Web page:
But what if you measured it against the $10/hour you make working as a tech on the weekends? That’s 250 hours, which could be over 30 shifts at eight hours a piece.
Or how about really looking at your starting salary? At $65,000 a year, that $2500 will take you at least a couple of weeks to earn after taxes. If you’re dealing with it slowly as a student loan, you might end up paying twice that much over ten years when you factor in the interest.
So yes, $2500 isn’t a million dollars, but it’s nothing to sneeze at, either!
Here’s the Scoop
The AVMA is offering veterinary students a fun way to compete for not only this $2500 scholarship but also an all-expenses paid trip to the AVMA Convention in Chicago next July. Those of you following me on Twitter or Facebook probably already saw my link to this opportunity, but I wanted to write up a few more details for you here. This way you don’t have any excuse not to at least consider it!
Remember when I wrote about the benefits of networking at veterinary conferences? This would be a perfect opportunity to put those lessons into practice.
The contest is being held to commemorate the AVMA’s 150th anniversary. Who knew our venerable professional organization had been around so long?
So what do you have to do?
I mentioned that this is a contest. You’ll be competing to win one of EIGHT of these prizes packages. Eight winners! That may not seem like a lot, compared to all the potential competition out there. But be honest with yourself. How many of your fellow vet students have the energy or inspiration to actually put an application together for something like this? Let me tell you: not many.
If you can take this project on with the same resolve as you put into getting accepted to vet school or even just studying for last week’s anatomy test, you will have a very good chance of winning the money and the free trip.
Now we come to the fun part. Okay, maybe just fun for weird people like me who actually like to learn about how cool the veterinary profession is. The AVMA originally planned for their anniversary celebration to feature a panel of “distinguished veterinarians” discussing the important accomplishments in their respective veterinary fields. Although this would have been interesting, they realized that they could make it even more so by giving this job to some fresh-faced young veterinary students who might also provide insight into the profession’s future.
Here’s my brief summary of the task from the scholarship guidelines.
1) Select an area of interest within veterinary medicine from the following options:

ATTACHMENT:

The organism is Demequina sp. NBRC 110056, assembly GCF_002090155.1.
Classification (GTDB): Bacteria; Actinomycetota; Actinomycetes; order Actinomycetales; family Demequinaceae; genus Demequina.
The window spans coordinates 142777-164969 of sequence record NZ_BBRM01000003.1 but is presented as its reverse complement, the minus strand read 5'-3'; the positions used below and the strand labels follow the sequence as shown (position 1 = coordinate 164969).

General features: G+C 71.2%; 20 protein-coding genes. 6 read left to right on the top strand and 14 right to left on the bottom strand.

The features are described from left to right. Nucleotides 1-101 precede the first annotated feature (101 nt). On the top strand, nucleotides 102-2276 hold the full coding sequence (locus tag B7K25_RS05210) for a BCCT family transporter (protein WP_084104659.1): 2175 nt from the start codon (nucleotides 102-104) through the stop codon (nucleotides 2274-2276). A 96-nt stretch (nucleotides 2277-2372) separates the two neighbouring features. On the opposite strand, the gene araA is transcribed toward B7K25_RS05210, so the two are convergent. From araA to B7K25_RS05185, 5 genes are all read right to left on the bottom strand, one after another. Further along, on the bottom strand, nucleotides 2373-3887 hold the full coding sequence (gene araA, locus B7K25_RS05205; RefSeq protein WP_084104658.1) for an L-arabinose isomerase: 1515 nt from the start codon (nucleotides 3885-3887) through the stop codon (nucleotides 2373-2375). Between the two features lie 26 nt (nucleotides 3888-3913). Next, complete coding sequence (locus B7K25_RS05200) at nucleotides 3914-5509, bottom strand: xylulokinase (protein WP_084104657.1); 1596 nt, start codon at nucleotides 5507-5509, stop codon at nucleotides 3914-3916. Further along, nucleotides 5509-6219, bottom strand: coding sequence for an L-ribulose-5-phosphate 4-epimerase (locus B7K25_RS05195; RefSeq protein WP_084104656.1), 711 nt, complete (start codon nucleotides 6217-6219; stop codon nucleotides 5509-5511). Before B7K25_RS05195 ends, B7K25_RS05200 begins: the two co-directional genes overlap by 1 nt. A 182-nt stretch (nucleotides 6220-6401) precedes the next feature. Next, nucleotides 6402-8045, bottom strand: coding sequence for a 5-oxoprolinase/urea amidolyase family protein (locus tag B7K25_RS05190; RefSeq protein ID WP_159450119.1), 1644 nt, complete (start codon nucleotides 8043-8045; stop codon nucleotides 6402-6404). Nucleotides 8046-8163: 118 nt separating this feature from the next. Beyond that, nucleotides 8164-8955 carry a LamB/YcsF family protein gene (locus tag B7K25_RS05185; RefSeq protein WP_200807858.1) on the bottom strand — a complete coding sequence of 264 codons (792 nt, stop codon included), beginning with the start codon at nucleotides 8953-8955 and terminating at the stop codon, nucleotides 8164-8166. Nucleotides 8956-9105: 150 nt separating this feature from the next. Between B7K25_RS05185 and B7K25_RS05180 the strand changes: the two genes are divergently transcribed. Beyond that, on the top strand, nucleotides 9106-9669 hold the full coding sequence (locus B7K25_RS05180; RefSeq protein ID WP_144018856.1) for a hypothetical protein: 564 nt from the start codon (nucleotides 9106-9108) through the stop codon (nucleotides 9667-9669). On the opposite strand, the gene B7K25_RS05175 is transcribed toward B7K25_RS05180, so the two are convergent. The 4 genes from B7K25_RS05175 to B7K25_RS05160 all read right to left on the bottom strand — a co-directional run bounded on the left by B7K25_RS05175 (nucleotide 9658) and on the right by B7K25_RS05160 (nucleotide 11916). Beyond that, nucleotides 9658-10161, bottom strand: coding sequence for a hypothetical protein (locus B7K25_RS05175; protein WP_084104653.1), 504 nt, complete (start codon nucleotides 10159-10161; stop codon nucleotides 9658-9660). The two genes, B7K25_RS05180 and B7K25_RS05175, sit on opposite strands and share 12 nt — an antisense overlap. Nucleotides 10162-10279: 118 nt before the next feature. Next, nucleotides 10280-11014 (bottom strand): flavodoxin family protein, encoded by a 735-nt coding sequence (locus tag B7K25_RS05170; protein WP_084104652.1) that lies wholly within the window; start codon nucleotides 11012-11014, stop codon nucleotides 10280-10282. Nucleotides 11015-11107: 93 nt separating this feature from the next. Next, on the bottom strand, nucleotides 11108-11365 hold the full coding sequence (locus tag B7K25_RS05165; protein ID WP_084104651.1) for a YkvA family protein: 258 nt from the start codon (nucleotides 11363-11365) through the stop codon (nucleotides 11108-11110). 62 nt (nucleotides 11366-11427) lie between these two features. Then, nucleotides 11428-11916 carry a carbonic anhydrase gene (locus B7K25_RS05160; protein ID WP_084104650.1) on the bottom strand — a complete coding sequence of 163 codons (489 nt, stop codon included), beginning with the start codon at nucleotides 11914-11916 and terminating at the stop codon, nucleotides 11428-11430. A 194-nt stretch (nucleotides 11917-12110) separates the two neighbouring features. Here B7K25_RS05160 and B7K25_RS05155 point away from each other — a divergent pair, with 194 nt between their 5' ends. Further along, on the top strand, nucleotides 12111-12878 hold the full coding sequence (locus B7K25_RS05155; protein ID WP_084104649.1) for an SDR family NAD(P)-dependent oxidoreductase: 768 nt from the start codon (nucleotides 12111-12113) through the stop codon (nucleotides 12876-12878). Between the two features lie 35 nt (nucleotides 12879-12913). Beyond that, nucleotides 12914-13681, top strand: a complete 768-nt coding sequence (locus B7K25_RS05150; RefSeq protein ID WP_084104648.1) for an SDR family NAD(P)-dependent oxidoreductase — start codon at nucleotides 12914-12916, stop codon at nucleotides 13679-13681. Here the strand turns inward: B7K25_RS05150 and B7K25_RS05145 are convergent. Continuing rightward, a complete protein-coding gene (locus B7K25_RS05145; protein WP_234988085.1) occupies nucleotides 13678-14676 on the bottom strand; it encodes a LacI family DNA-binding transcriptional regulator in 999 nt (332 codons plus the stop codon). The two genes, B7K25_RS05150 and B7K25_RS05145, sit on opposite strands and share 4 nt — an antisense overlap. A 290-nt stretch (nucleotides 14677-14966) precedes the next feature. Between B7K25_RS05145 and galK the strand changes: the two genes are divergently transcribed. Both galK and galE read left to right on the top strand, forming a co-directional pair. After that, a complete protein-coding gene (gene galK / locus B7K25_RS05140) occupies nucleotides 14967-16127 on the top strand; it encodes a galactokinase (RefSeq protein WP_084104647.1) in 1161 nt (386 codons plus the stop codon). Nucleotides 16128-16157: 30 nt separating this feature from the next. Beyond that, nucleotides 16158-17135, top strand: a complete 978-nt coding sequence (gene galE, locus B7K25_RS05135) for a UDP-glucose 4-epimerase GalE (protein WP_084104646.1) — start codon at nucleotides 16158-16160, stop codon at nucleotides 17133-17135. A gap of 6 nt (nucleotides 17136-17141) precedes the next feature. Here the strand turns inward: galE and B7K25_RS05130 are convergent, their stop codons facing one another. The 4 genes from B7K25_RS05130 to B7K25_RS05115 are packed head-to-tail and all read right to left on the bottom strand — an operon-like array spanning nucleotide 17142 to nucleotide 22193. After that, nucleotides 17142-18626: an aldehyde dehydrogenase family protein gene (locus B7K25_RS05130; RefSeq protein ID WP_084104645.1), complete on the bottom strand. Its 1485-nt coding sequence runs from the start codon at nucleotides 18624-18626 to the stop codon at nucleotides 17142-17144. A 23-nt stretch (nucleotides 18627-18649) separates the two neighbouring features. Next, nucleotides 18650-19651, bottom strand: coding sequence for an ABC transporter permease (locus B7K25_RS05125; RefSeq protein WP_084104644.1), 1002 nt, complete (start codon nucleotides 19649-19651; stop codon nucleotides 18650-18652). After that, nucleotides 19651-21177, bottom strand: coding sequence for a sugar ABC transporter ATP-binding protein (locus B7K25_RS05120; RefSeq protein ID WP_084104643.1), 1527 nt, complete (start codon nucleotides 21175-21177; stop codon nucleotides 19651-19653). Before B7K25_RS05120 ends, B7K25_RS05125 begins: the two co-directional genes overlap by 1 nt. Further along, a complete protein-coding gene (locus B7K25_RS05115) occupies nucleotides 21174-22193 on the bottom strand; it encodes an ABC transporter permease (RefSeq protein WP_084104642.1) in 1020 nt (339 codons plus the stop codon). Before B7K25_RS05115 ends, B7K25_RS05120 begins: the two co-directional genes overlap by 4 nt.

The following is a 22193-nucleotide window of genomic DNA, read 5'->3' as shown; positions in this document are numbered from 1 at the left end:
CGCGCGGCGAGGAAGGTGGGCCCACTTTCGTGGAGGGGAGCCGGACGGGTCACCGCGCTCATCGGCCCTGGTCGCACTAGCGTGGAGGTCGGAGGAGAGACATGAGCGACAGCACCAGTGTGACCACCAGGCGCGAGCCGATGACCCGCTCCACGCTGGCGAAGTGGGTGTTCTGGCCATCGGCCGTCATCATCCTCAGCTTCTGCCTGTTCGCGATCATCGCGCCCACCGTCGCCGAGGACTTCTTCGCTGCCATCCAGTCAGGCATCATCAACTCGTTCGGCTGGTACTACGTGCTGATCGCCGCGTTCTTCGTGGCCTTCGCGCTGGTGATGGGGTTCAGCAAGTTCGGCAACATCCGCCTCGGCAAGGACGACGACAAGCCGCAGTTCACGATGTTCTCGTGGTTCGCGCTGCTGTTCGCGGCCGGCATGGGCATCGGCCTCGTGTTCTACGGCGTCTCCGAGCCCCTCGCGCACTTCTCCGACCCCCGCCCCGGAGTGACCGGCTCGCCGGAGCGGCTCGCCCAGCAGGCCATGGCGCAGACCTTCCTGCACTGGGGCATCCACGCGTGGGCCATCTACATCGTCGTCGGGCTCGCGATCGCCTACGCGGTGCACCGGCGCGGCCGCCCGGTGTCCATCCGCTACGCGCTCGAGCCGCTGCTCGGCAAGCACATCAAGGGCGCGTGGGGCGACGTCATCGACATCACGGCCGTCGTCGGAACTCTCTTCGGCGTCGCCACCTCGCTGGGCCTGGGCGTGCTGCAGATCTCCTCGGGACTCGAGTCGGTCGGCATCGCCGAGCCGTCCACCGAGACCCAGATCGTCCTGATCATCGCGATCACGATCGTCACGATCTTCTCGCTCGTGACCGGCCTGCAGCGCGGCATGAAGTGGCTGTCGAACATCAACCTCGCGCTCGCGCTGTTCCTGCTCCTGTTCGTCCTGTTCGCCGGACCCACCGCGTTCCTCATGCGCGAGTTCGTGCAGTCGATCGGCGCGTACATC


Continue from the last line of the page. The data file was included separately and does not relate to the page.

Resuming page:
- Public Practice
- Wildlife and Ecosystem Health
- Global Food Security
2) Interview at least two established leaders in that area
3) Create a submission package that includes a compilation of your interviews (can be written or recorded) along with a written or video proposal for your presentation at the convention.
Basically, you need to prove to the competition judges that you will give an interesting and informative presentation, one that will make all the veterinarians and students attending feel good about our profession’s past, present, and future.
Doesn’t it sound kind of fun? Come on, you know it does.
The coolest part for me is that it gives you a perfect excuse to get in touch and start networking with some of your veterinary idols. This would make a perfect first step to further development into genuine mentoring relationships. What might that mean for you? You’ll get personal insights from someone who has been there before and wants to help you follow in their footsteps. Not only that though: this relationship could end up being your ticket to your veterinary dream job.
Hint: You’ll probably have an even greater chance of success if you choose to apply with one of the less glamorous areas of interest, as I imagine they will have one winner from each area (eight winners, eight areas of interest). Global Food Security, anyone?
The Fine Print
The competition is only open to current SAVMA members who attend schools represented in the SAVMA House of Delegates. Sorry to all my international readers! I’ll find some good stuff for you too, I promise.
Your initial proposal is due via e-mail by December 31, 2012. This is just a short paragraph identifying your area of interest and expressing your commitment to the competition.
The final submission is due on March 15, 2013. You have plenty of time, especially if you can get a good start over Christmas break! Get all the details here.
Are you ready to do this? Remember, that $2500 will take some serious time and effort to earn any other way. This is a fun and interesting option that probably won’t take nearly the same number of hours. You’ll also end up with some great relationships and future networking potential.
Do you need help choosing an area of interest, or identifying key leaders to interview for your application? Get in touch or comment here!